Bangladesh has signed a deal with Myanmar to return hundreds of thousands of Rohingya Muslims who fled alleged persecution by the army, according to reports.

The Rohingya have been dubbed as one of the world's most persecuted ethnic minorities. They live in segregated conditions in the Buddhist-majority Myanmar, where they are regarded as stateless people and unwelcome migrants from Bangladesh. They routinely flee the country to escape alleged persecution from the state.

More than 620,000 Rohingya fleeing a military operation in Myanmar have sought shelter in neighbouring Bangladesh since August.

"We are ready to take them back as soon as possible," said Myint Kyaing, a permanent secretary at Myanmar's ministry of labour, immigration and population, according to Reuters.

He added that repatriation can start after Bangladesh send forms Rohingya would have filled with their personal details.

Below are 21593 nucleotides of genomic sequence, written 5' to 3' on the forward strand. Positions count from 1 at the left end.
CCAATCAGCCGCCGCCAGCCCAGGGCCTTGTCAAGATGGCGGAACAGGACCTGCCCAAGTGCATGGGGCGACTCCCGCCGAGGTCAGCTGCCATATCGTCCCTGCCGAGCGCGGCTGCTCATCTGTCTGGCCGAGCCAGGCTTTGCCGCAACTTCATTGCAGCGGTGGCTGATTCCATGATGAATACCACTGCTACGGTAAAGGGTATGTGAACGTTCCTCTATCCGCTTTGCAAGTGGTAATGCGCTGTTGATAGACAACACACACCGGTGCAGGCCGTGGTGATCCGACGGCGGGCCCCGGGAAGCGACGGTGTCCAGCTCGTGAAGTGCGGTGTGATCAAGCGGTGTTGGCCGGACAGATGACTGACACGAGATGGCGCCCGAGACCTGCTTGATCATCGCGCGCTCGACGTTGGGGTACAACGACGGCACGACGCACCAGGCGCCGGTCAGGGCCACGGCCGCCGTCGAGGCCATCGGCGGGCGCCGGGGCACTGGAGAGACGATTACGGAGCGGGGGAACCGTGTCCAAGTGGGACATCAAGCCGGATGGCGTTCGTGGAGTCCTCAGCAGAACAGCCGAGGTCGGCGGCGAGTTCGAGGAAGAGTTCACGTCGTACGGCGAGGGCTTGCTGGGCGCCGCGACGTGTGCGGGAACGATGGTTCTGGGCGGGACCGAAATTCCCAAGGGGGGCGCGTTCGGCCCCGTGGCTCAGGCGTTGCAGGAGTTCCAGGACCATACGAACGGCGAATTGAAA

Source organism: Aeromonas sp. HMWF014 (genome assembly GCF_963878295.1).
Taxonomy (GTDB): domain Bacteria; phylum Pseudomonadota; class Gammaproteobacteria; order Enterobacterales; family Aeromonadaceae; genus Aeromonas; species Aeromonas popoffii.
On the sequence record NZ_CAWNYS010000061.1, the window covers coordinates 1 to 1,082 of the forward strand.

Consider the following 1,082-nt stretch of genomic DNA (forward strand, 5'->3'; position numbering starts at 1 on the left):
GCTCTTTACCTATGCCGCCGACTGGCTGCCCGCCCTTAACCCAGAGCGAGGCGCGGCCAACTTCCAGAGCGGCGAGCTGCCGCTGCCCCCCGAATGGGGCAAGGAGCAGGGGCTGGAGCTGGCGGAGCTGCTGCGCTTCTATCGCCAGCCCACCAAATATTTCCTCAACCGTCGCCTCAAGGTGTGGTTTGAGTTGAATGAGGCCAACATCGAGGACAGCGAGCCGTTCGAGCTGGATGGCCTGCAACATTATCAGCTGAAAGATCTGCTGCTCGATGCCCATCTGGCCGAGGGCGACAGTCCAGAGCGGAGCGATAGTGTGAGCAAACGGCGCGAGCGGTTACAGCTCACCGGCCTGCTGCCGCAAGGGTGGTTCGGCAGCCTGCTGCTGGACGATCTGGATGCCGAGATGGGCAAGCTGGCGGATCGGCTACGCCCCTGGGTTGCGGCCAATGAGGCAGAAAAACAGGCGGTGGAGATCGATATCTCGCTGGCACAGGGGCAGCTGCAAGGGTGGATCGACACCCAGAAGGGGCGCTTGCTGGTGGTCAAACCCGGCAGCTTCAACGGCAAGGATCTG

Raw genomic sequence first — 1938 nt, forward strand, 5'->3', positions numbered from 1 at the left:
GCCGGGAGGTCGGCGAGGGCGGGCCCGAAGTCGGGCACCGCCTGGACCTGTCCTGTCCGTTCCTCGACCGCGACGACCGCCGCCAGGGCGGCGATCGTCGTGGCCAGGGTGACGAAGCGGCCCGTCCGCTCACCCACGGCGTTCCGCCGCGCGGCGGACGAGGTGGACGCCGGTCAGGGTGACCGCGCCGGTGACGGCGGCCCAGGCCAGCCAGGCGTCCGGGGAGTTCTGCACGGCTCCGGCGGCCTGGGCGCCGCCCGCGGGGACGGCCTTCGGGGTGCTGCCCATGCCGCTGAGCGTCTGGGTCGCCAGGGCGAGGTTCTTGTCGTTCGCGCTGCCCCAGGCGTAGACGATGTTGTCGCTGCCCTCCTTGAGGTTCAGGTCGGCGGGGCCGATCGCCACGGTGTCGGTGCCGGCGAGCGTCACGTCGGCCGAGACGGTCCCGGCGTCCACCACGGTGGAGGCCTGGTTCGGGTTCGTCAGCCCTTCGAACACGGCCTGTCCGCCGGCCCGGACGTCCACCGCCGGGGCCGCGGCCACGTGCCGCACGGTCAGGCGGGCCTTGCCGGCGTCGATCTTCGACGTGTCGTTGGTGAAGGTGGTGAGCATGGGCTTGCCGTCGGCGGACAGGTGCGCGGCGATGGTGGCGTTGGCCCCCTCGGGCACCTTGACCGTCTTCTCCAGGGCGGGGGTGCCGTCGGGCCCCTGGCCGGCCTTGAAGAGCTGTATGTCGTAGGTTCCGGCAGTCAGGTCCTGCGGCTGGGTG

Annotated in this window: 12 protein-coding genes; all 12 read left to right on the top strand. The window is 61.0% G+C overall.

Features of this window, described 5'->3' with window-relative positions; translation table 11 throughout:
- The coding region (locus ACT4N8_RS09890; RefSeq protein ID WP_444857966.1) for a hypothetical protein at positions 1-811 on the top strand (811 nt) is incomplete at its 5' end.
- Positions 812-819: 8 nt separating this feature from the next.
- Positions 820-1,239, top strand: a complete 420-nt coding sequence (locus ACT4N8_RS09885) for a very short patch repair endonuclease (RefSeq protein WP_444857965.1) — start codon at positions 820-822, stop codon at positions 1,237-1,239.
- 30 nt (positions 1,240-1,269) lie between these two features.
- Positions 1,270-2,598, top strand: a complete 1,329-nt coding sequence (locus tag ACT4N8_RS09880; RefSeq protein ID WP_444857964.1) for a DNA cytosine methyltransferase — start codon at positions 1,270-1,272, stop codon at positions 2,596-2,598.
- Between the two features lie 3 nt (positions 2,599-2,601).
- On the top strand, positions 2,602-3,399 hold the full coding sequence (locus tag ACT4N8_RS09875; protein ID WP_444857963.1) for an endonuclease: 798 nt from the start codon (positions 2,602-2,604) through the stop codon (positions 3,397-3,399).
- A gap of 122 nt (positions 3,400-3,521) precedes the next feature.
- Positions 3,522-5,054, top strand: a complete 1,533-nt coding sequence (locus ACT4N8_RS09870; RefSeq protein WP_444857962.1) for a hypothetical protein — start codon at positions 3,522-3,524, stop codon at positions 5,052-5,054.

The latest exodus was sparked following attacks by Rohingya insurgents that killed at least 12 people in Rakhine state. The military retaliated with what was described as "clearance operations" to identify and root out any fighters found in villages across Rakhine.

However, the UN repeatedly warned that the military operation may amount to ethnic cleansing, a claim that Myanmar has strongly denied.

The country's de facto leader, Aung San Suu Kyi, faced scathing criticism for her prolonged silence and perceived inaction to resolve the crisis.

In her first address on the situation earlier in September, Suu Kyi condemned human rights abuses, but failed to address UN accusations of ethnic cleansing. She travelled to Rakhine in November, the first visit since the crisis erupted.

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